Following the fatal shooting of unarmed teenager Michael Brown at the hands of Officer Darren Wilson in Ferguson, Mo., a number of reports of police misconduct in the St. Louis suburb began to surface. Now, the Justice Department will launch a civil rights investigation into the Ferguson Police Department as a whole, according to federal law enforcement officials.
The Washington Post reports:
The federal officials said the probe will look not only at Ferguson but also at other police departments in St. Louis County. Some, like Ferguson, are predominantly white departments serving majority-African-American communities, and at least one department invited the Justice Department to look at its practices. The officials spoke on the condition of anonymity to discuss the pending inquiry.
The investigation is in addition to a Justice Department probe into whether Officer Darren Wilson, who fired the fatal shots, violated Brown's civil rights. The new probe will look more broadly at whether the department employed policies and practices that resulted in a pattern of civil rights violations.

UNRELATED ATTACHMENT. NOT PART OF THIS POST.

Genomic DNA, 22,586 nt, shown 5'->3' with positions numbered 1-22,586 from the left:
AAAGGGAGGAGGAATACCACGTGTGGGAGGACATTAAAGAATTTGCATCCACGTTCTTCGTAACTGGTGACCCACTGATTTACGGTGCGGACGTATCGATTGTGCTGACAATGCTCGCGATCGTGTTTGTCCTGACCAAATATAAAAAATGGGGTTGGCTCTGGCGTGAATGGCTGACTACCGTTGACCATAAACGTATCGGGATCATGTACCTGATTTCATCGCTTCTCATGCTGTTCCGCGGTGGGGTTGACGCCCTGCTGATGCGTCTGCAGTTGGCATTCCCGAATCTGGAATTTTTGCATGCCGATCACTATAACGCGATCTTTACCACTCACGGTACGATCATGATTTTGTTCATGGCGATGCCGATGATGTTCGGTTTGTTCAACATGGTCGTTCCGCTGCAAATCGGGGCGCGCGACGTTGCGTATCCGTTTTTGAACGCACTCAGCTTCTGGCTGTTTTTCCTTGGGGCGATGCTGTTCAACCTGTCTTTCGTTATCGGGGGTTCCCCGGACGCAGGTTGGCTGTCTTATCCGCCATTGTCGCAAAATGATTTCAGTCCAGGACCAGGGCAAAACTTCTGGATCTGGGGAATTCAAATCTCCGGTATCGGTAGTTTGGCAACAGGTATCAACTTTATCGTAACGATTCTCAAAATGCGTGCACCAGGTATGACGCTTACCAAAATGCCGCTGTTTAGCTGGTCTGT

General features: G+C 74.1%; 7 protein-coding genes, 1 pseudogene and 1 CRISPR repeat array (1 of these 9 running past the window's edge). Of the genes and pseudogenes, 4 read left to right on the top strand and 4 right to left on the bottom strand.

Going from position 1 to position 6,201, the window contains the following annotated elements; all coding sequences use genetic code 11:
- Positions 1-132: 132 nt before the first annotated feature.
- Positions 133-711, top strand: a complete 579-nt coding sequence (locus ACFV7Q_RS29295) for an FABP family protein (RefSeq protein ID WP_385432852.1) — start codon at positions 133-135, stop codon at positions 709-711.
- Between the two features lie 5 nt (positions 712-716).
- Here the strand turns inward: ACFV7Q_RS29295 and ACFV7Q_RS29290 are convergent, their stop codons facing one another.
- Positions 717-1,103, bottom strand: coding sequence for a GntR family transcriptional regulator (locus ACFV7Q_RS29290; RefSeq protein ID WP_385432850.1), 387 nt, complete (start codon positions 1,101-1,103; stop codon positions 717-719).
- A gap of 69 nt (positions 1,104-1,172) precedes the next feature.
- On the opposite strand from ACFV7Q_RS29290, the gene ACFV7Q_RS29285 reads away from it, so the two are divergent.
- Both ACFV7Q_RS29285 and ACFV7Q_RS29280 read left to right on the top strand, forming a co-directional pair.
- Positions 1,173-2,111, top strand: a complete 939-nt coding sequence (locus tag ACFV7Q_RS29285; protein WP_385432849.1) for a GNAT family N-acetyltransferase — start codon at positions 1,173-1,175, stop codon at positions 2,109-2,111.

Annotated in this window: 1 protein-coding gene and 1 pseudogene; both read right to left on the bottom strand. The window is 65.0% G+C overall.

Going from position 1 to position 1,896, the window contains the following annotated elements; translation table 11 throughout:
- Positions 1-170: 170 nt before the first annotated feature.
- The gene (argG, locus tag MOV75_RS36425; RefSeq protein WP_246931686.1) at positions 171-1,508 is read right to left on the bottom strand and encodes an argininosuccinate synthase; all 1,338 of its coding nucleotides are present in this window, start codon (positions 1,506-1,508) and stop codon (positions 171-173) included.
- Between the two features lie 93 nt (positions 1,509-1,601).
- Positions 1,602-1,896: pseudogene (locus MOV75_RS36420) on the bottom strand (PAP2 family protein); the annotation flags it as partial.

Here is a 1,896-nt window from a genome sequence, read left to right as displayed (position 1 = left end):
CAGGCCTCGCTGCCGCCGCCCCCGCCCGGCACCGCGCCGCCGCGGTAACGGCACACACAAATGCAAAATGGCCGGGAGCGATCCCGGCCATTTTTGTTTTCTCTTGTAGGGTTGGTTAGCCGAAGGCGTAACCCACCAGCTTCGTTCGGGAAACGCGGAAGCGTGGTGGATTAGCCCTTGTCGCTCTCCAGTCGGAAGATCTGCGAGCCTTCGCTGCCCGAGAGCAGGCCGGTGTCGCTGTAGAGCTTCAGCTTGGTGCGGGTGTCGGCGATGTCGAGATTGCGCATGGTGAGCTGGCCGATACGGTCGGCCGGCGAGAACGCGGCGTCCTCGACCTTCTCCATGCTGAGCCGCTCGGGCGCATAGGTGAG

The Ferguson Police Department is already facing a number of lawsuits alleging police misconduct, unnecessary use of force (sometimes on children) and mistreatment of mentally ill people. A 2013 report by the state's attorney general's office found that Ferguson police stopped and arrested black drivers twice as often as white drivers but found illegal goods in the car much less often among the black drivers.
According to Politico, this undertaking is not unusual for the Justice Department's civil rights division. In fact, the department says that it has opened more than two times as many investigations into police departments in the last five years under Attorney General Eric Holder compared with the five years before that. At least 34 police departments are currently being probed for civil rights violations.
"I've literally had to pull my staff from Jefferson City and put them in Ferguson because of the number of people who are saying they've had past issues with the police," said state Sen. Maria Chappelle-Nadal (D) in an interview with the Post. "Because of the Michael Brown situation, I have been getting other e-mails and phone calls and tweets about other individuals who have allegations of police brutality. The expansion of an investigation is by all means a great thing."